Before Vintage King sold its first piece of gear, our co-founders Mike and Andrew Nehra owned a recording studio in Detroit and spent their time tracking artists like Kid Rock and their own band, Robert Bradley's Blackwater Suprise. To celebrate our Microphone Mission, we asked Mike to talk about his process for miking up drums, one of his favorite parts of recording and live sound. We've packaged Mike's picks together to pass on the savings to you and let him explain how he used these microphones in both settings.
Mike Nehra Power Trio Microphone Bundle: Beyer Dynamic M 160 and AKG D12 VR
During the early days of Vintage King, Andy and I were touring in our band, Robert Bradley's Blackwater Surprise. While we were out on the H.O.R.D.E Festival and playing large arenas with Dave Mathews Band, we had Ross Hogarth acting as our FOH engineer and we'd blow away most live sound engineers with our simple drum miking. We used a modified Glyn Johns arrangement, but with mics a little less sensitive and better tailored for live use. There would be a AKG D12
on kick, 4" away from the front head and a pair of Beyer M 160s
placed equidistant from the snare. One as a mono overhead and one to the side of the floor tom. Then we'd put a Shure 57
on snare for some direct signal mixed in, which would help make the snare cut. The other engineers couldn't belive how big and natural our drums sounded live without traditional direct mixing. It works in the studio amazingly as well, especially in rooms that don't sound the best where a little more isolation is needed.
Mike Nehra Power Quad Kit Premium Microphone Bundle: Coles 4038 Ribbon Mics, Neumann U 47 FET Collector's Edition, and Granelli Audio Labs G5790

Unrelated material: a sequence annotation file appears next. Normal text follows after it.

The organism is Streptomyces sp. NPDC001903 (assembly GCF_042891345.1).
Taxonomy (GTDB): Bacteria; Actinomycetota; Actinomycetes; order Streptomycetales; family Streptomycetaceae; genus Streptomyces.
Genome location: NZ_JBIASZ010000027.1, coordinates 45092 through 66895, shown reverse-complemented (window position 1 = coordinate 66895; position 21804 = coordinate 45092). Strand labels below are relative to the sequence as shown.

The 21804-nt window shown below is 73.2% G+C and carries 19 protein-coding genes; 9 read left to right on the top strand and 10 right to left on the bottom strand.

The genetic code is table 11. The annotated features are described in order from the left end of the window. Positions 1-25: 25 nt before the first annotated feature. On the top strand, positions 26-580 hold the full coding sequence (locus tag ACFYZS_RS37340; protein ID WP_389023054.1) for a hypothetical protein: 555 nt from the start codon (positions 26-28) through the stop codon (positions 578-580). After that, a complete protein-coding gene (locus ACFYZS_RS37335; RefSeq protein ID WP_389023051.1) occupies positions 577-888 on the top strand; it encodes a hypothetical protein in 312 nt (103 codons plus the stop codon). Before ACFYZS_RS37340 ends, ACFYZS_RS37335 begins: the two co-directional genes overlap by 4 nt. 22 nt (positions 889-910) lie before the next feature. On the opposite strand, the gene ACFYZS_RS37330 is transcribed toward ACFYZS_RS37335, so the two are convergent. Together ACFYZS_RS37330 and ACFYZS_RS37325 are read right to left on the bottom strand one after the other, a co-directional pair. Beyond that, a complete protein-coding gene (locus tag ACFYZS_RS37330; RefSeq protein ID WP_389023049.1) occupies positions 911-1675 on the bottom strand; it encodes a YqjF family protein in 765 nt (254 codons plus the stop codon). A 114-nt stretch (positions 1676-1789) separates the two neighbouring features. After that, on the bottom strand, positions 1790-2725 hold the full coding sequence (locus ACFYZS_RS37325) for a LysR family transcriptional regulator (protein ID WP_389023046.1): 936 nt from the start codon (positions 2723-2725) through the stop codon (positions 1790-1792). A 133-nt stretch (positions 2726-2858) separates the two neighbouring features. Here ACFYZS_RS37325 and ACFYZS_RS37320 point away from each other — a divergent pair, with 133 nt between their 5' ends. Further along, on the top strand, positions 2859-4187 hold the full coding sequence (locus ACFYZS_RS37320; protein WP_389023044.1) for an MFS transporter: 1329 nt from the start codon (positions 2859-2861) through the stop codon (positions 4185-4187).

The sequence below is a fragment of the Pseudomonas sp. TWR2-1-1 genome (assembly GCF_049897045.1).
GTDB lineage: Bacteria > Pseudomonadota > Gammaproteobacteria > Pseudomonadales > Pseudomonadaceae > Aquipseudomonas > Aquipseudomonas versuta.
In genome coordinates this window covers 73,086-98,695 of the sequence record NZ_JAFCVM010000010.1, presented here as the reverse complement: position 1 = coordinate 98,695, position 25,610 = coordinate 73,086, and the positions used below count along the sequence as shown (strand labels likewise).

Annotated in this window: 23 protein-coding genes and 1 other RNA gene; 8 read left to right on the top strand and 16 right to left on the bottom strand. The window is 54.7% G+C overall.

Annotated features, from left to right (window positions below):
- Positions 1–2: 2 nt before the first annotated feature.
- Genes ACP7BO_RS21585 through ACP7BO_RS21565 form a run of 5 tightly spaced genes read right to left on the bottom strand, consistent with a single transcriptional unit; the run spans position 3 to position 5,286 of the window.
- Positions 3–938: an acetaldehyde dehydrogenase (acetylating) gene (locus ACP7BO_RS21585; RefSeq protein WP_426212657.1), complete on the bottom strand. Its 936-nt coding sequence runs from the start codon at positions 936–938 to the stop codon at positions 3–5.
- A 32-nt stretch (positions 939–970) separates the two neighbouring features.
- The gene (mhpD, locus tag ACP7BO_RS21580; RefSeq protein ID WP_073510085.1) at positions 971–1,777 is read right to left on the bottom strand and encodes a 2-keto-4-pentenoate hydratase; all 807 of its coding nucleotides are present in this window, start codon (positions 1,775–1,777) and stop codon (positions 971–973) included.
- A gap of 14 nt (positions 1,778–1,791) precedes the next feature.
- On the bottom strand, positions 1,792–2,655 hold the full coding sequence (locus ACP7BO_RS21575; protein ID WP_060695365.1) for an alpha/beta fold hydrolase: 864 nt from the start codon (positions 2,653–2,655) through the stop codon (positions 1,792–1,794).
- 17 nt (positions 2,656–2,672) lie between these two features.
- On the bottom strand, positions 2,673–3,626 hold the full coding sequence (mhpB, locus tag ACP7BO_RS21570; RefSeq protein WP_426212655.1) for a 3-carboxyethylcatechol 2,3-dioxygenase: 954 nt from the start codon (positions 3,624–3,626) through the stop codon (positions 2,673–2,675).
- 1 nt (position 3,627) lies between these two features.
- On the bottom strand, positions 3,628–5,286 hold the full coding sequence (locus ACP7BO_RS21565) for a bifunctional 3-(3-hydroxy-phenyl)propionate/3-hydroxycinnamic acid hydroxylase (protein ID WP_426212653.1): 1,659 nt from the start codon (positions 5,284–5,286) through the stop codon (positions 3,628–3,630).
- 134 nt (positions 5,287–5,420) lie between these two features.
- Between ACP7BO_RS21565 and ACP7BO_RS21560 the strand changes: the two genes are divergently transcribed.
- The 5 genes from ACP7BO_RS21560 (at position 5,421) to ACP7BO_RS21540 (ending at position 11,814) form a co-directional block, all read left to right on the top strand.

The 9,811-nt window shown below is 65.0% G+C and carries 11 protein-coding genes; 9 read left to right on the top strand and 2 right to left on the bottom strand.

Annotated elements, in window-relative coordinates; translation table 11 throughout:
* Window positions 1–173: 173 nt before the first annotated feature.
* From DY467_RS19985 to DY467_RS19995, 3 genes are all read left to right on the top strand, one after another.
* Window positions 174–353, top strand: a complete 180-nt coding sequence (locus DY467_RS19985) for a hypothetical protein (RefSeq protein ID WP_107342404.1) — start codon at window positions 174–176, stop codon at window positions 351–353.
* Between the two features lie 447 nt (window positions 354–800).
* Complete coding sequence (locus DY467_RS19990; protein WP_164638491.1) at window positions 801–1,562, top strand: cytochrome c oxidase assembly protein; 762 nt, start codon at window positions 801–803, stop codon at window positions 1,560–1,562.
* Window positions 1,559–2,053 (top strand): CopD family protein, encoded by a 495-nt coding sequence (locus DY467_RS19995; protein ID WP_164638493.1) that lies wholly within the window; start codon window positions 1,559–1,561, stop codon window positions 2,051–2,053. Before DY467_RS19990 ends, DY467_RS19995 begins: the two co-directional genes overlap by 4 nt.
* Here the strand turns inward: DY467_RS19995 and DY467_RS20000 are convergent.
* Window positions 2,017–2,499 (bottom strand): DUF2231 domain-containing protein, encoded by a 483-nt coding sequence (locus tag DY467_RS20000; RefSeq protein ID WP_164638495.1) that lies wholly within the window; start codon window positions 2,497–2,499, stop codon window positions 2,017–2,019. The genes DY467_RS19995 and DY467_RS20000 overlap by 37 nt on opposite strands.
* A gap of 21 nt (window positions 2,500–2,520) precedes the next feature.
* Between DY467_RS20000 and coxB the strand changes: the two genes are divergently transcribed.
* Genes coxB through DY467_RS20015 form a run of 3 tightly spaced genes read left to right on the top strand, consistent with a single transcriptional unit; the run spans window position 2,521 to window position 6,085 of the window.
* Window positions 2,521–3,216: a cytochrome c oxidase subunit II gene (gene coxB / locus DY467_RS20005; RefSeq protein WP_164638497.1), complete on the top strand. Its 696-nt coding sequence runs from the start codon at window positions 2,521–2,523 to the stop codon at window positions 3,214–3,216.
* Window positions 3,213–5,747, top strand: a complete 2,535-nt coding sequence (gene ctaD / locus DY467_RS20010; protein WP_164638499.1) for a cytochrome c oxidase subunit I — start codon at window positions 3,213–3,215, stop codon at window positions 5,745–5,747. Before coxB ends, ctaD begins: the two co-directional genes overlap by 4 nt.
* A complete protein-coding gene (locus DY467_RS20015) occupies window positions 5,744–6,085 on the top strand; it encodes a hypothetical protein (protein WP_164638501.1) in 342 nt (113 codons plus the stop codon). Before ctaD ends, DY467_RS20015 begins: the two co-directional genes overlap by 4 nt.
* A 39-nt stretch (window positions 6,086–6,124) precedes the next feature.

While recording/producing Robert Bradley's Blackwater Surprise, my brother Andy and I would often use the Glyn Johns mic technique. We'd place a 47 FET
perfectly positioned a few inches outside of a double-headed kick drum. The 47 FET takes very high SPL and doesn't close up, so it creates this big, punchy and booming kick sound. One Coles 4038s
is placed as a mono overhead and one to the side of the floor tom. The Coles are dark as a ribbon mic goes, which makes the kit sound full and the cymbals never thin or splashy. We'd always use the Shure 57 (the Granelli G5790
is a Shure 57 w/ a modified right angle), on the snare for some direct signal, just to make it pop a bit more in the mix. It's amazing how large and natural the drums sounded. Focus on creating the perfect sound with just the 47 FET and Coles while mixing in a tiny bit of direct snare. We'd add subtle creative compression to the Coles and get some mind blowing sounds!
Check out the results of Mike's drum recording techniques with some tracks from Robert Bradley's Blackwater Suprise below.